My view is that the Berlin conference changed the lines on the map, as European states laid claim to the continent with little regard to historical borders or boundaries or the religious groupings and varying customs and languages that already existed. The world wars blurred those lines as well. In some instances, there is a fundamental case for reviewing the borders so that they better represent the geographical areas that unite separate religions, traditions and manageable democracies. As foreign pressures were lifted in the 1960s, when those countries became independent, all the community and regional identities were allowed to grow once again but they were contained or split by the borders that were left behind by Europe.

If we look at other examples around the world, we see something similar. In Afghanistan—it is difficult to see where this will take us—there are Pashtuns, Tajiks and the Uzbeks, all with different identities but confined by one country, yet there is perhaps reason to give them a certain degree of autonomy. Yugoslavia and Bosnia are other examples—as, indeed, is Iraq, with the Kurds, Sunnis and Shi'ites. Czechoslovakia is perhaps the best example of how a country can divide itself into more manageable democracies.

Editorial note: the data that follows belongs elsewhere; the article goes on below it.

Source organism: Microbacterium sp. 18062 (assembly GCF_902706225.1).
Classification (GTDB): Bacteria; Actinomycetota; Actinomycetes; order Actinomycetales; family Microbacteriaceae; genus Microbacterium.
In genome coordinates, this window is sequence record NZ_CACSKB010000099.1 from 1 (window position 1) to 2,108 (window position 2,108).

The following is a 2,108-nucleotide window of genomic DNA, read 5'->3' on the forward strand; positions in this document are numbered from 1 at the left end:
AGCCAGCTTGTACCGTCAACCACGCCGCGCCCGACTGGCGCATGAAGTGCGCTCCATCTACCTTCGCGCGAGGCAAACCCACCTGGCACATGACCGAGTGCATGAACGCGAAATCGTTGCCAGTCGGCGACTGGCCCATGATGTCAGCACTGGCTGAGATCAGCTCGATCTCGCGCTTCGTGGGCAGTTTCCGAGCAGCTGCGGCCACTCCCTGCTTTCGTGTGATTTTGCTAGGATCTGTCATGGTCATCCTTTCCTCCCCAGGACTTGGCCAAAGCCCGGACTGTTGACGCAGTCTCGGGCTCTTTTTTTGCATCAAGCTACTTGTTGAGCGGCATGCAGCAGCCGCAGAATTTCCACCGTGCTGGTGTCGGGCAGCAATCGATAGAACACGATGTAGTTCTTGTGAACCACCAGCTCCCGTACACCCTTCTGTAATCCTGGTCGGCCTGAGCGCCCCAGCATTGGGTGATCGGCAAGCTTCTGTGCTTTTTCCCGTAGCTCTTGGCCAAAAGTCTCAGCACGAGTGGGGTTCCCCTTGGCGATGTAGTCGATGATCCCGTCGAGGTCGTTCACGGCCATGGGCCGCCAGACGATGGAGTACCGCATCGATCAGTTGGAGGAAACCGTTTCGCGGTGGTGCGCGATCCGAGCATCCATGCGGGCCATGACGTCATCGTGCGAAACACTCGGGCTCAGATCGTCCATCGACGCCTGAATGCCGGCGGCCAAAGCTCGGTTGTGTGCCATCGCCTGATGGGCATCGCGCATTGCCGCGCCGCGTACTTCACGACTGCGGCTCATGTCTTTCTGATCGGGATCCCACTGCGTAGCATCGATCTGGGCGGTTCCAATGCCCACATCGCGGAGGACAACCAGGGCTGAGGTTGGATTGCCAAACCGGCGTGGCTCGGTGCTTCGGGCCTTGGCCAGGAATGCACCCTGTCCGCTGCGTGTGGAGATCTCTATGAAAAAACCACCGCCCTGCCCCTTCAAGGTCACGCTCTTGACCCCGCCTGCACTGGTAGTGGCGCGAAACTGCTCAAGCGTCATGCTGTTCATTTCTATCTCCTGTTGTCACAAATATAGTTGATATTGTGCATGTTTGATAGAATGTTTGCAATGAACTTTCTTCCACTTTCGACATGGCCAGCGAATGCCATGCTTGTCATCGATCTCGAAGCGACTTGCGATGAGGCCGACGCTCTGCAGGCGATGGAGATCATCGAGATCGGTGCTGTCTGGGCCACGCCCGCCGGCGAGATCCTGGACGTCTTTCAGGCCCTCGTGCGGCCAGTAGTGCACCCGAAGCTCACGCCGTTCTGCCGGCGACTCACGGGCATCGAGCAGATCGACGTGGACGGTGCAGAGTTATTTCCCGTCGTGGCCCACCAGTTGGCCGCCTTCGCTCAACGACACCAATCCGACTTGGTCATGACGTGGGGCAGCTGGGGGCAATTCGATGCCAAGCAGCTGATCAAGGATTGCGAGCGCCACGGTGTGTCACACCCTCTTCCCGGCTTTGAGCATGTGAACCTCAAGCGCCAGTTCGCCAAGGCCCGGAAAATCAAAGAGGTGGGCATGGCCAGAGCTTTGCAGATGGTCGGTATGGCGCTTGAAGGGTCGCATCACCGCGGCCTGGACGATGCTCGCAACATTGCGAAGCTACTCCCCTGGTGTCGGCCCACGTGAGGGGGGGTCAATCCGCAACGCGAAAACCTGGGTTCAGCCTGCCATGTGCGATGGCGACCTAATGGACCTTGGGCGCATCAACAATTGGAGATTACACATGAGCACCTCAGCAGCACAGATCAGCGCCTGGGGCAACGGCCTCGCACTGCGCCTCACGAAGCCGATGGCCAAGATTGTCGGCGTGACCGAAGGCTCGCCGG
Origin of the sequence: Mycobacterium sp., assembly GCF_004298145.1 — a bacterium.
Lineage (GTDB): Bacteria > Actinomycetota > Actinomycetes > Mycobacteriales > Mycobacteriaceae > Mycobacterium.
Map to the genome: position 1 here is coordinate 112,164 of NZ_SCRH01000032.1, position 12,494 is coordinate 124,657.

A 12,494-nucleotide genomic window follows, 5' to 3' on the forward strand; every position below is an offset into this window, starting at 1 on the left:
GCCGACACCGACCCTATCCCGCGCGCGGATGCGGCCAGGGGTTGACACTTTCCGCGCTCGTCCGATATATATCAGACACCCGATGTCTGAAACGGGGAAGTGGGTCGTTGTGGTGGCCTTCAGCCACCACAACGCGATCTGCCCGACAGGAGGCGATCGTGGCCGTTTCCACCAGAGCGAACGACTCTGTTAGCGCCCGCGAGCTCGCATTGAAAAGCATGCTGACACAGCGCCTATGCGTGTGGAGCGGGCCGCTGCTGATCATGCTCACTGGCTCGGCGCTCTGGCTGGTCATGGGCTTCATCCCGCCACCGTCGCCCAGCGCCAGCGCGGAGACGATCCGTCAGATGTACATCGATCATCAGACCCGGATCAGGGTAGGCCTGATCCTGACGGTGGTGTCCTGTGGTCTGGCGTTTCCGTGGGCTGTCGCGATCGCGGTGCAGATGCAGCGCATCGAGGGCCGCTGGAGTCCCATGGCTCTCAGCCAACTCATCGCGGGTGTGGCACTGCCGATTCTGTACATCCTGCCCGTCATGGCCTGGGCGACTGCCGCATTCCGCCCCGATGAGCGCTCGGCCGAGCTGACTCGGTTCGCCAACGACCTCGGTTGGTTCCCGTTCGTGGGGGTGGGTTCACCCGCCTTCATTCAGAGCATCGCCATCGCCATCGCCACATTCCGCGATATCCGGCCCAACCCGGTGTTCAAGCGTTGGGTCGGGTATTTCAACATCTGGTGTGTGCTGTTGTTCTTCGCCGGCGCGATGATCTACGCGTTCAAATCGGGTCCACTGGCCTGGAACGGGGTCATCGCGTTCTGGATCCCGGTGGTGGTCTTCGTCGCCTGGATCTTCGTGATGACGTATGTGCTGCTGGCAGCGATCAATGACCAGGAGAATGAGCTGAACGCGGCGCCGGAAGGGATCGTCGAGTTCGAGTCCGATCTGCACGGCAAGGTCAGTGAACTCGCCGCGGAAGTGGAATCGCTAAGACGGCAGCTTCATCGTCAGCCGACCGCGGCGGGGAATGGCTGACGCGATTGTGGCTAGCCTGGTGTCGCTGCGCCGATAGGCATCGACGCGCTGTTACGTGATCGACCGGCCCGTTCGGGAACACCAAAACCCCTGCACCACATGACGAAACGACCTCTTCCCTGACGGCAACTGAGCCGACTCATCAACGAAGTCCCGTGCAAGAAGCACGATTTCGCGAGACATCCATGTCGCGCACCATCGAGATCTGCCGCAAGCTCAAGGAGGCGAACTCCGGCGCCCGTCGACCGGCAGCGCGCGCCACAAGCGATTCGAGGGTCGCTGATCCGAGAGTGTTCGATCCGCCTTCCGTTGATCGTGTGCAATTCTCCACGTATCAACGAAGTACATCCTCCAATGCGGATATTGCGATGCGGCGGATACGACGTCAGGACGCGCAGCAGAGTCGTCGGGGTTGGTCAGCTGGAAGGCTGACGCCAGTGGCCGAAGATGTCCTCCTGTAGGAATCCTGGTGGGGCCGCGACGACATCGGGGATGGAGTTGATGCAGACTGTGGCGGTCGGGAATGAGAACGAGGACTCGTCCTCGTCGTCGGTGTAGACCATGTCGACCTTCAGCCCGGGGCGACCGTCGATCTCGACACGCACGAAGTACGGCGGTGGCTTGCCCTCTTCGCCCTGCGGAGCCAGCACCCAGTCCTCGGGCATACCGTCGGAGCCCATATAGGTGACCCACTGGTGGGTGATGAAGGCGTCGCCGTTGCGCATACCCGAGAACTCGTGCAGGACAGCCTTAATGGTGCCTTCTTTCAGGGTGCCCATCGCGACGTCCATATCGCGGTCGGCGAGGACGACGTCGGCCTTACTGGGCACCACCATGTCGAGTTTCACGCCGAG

It is worth considering what is the definition of a country and the fact that the extent to which countries are manageable depends on their size, terrain, religions, ethnic groupings, population and the balance of local, regional and national powers. Africa is no different, and I am concerned about those areas that have been engaged in civil war for 50 years. Ethnic tension and religious conflict has not altered simply because of the confines of the boundaries that have been left behind by European powers. Chad, Congo and Sudan are examples of such countries.

I certainly believe that we need to reconsider the borders in Africa itself. Are they appropriate; or do they need review? I am not saying that any western power should walk in there, but I was very much part of the Dayton peace accord, which gave the countries involved the opportunity to sit down and address their concerns, look at the ethnic groupings and then come up with something that would work for them, and what I am suggesting is that that should be an option in addition to the extra aid that we are proposing and the cut in debts and increased trade that is being offered.

I have heard nothing about that suggestion, and it would be interesting to find out whether the G8 would consider it—after all, it was Europe that went into Africa in the first place and drew the original borders with little regard to what was already there—otherwise I am concerned that we will have a similar debate next time Britain has the presidency of the G8 in five years' time.

5.39 pm